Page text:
1H nuclear magnetic resonance (NMR) spectroscopy can be used noninvasively to detect the proximal histidyl Nδ proton signals of deoxymyoglobin in the myocardium. However, the quantification of deoxymyoglobin is based on the assumption that the deoxymyoglobin signal detected is not contaminated by the deoxyhemoglobin signals contributed from the blood. The purpose of this study was to conduct in vitro and in vivo 1H NMR studies to examine the in vivo NMR visibility of deoxyhemoglobin in the myocardium. The results demonstrate that the NMR visibility of α and β subunits of deoxyhemoglobin is sensitive to the pulse width for spin excitation because of short T2 relaxation times, and they are not NMR visible in the canine myocardium in vivo at 4.7 T when a 0.5-1.0 msec long Gaussian excitation pulse is used. Therefore, the resonance peak detected at ~ 72 ppm (relative to the water resonance) in the ischemic canine myocardium in vivo is dominated by deoxymyoglobin.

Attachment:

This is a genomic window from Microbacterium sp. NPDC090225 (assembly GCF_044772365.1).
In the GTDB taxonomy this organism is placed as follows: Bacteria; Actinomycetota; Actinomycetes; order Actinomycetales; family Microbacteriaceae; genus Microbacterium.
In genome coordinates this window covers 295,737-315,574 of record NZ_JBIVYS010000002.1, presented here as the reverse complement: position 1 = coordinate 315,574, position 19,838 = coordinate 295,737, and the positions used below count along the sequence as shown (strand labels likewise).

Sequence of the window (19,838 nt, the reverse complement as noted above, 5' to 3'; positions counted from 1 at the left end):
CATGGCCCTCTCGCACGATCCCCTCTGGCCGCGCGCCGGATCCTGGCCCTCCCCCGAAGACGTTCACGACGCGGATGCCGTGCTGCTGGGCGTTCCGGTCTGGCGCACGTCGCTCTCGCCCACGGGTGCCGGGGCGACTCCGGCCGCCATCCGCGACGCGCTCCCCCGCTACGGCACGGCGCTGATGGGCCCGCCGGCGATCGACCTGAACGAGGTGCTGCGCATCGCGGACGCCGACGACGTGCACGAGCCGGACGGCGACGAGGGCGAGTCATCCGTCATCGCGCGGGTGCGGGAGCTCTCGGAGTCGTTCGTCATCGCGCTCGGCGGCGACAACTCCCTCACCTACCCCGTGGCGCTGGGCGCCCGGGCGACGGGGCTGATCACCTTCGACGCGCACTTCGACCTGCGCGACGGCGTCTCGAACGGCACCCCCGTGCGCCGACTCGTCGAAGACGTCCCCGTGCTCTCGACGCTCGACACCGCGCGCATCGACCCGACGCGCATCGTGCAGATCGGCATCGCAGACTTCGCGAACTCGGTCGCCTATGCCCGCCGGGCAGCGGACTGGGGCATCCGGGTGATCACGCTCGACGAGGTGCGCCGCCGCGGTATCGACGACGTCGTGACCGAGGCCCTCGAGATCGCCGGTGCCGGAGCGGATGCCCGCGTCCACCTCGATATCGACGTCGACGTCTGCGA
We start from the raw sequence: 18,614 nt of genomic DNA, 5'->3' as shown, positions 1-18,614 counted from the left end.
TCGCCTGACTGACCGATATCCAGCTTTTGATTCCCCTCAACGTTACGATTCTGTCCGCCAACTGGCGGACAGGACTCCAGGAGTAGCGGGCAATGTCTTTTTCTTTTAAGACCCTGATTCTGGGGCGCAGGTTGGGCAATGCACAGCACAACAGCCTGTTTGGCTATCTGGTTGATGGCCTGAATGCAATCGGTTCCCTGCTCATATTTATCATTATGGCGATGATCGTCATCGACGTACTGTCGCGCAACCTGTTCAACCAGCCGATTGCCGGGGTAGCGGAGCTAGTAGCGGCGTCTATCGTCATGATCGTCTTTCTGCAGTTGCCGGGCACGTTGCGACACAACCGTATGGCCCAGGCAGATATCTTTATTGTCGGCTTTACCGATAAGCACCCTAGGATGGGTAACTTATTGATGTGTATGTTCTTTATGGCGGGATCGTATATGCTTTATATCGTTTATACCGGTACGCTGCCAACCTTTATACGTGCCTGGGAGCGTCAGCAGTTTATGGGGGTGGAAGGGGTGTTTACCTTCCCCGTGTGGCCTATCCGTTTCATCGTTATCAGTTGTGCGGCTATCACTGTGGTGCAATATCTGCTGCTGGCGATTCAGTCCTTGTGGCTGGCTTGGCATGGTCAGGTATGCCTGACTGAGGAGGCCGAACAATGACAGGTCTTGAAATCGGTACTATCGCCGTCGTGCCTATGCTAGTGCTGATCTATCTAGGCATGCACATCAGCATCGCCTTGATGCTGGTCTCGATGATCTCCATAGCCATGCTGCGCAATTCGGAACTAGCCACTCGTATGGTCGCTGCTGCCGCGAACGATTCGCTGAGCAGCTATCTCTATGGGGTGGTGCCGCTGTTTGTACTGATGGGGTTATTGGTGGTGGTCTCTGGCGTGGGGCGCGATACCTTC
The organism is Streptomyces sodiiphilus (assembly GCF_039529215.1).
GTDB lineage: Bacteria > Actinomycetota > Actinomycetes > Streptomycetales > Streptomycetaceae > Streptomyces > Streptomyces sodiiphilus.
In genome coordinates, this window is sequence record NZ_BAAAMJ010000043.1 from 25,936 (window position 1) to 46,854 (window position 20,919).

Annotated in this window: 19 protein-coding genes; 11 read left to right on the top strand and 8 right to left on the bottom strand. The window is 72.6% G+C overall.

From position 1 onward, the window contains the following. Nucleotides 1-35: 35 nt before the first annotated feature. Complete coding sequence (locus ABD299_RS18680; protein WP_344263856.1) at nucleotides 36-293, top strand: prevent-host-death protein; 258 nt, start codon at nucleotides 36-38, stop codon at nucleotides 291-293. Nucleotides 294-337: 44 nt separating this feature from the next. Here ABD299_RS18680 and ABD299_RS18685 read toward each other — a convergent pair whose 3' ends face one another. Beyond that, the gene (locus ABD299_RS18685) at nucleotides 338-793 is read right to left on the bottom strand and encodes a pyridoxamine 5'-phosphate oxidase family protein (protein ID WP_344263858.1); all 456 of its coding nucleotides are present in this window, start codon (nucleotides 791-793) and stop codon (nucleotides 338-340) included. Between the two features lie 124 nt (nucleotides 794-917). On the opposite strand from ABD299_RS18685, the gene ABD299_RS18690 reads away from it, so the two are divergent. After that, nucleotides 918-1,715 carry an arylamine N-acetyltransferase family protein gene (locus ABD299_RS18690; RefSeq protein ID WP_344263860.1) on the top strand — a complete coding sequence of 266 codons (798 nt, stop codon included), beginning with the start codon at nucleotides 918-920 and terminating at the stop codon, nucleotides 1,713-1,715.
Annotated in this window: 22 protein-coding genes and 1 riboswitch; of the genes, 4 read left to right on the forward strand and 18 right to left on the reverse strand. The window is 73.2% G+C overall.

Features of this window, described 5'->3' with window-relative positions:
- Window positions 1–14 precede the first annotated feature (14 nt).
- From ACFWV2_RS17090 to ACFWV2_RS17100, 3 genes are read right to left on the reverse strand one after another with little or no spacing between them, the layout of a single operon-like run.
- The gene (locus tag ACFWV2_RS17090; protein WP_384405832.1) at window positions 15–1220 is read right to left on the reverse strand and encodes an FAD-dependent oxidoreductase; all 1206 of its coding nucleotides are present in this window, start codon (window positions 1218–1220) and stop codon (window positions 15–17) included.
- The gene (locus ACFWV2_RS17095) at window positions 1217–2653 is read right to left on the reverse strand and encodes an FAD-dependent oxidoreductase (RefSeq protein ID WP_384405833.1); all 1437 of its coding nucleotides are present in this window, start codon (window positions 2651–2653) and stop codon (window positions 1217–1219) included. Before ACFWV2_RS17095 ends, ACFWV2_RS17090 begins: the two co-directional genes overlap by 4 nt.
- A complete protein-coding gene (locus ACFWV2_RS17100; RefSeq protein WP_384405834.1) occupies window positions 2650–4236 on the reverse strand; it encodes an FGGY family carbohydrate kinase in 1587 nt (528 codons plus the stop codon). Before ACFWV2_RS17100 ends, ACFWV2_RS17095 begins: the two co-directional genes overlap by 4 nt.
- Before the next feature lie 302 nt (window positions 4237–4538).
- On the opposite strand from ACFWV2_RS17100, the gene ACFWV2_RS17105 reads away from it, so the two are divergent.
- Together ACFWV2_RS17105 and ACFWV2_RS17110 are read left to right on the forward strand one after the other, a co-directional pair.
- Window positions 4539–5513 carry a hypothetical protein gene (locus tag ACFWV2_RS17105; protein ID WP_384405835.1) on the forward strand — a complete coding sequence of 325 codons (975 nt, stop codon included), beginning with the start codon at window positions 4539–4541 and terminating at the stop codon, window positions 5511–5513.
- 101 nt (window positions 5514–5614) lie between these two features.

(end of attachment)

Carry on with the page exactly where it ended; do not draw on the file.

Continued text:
|Original language||English (US)|
|Number of pages||5|
|Journal||Magnetic resonance in medicine|
|State||Published - Jan 1 1999|
- H NMR spectroscopy
- Myocardial ischemia
- NMR visibility